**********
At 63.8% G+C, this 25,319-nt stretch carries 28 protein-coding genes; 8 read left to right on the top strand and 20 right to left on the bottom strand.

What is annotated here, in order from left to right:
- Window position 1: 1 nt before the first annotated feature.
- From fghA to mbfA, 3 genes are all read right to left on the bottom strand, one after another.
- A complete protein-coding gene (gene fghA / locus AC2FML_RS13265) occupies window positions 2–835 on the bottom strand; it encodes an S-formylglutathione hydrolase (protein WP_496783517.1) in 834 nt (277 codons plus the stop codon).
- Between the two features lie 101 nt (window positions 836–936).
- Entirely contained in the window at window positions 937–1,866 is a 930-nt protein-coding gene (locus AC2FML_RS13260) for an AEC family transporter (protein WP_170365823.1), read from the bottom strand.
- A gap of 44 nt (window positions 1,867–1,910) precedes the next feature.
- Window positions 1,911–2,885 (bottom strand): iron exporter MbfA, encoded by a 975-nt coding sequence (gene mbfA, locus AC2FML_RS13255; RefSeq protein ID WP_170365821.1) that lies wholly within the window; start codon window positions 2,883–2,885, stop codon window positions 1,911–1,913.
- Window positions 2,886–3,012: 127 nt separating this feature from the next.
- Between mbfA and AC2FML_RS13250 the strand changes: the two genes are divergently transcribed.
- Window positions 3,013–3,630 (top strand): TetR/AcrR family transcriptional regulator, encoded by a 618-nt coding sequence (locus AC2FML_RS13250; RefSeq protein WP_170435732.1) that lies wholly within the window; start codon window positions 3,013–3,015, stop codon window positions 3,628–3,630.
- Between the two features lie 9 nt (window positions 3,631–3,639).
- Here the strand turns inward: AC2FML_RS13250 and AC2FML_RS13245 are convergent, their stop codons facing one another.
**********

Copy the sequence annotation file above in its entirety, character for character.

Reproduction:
At 63.8% G+C, this 25,319-nt stretch carries 28 protein-coding genes; 8 read left to right on the top strand and 20 right to left on the bottom strand.

What is annotated here, in order from left to right:
- Window position 1: 1 nt before the first annotated feature.
- From fghA to mbfA, 3 genes are all read right to left on the bottom strand, one after another.
- A complete protein-coding gene (gene fghA / locus AC2FML_RS13265) occupies window positions 2–835 on the bottom strand; it encodes an S-formylglutathione hydrolase (protein WP_496783517.1) in 834 nt (277 codons plus the stop codon).
- Between the two features lie 101 nt (window positions 836–936).
- Entirely contained in the window at window positions 937–1,866 is a 930-nt protein-coding gene (locus AC2FML_RS13260) for an AEC family transporter (protein WP_170365823.1), read from the bottom strand.
- A gap of 44 nt (window positions 1,867–1,910) precedes the next feature.
- Window positions 1,911–2,885 (bottom strand): iron exporter MbfA, encoded by a 975-nt coding sequence (gene mbfA, locus AC2FML_RS13255; RefSeq protein ID WP_170365821.1) that lies wholly within the window; start codon window positions 2,883–2,885, stop codon window positions 1,911–1,913.
- Window positions 2,886–3,012: 127 nt separating this feature from the next.
- Between mbfA and AC2FML_RS13250 the strand changes: the two genes are divergently transcribed.
- Window positions 3,013–3,630 (top strand): TetR/AcrR family transcriptional regulator, encoded by a 618-nt coding sequence (locus AC2FML_RS13250; RefSeq protein WP_170435732.1) that lies wholly within the window; start codon window positions 3,013–3,015, stop codon window positions 3,628–3,630.
- Between the two features lie 9 nt (window positions 3,631–3,639).
- Here the strand turns inward: AC2FML_RS13250 and AC2FML_RS13245 are convergent, their stop codons facing one another.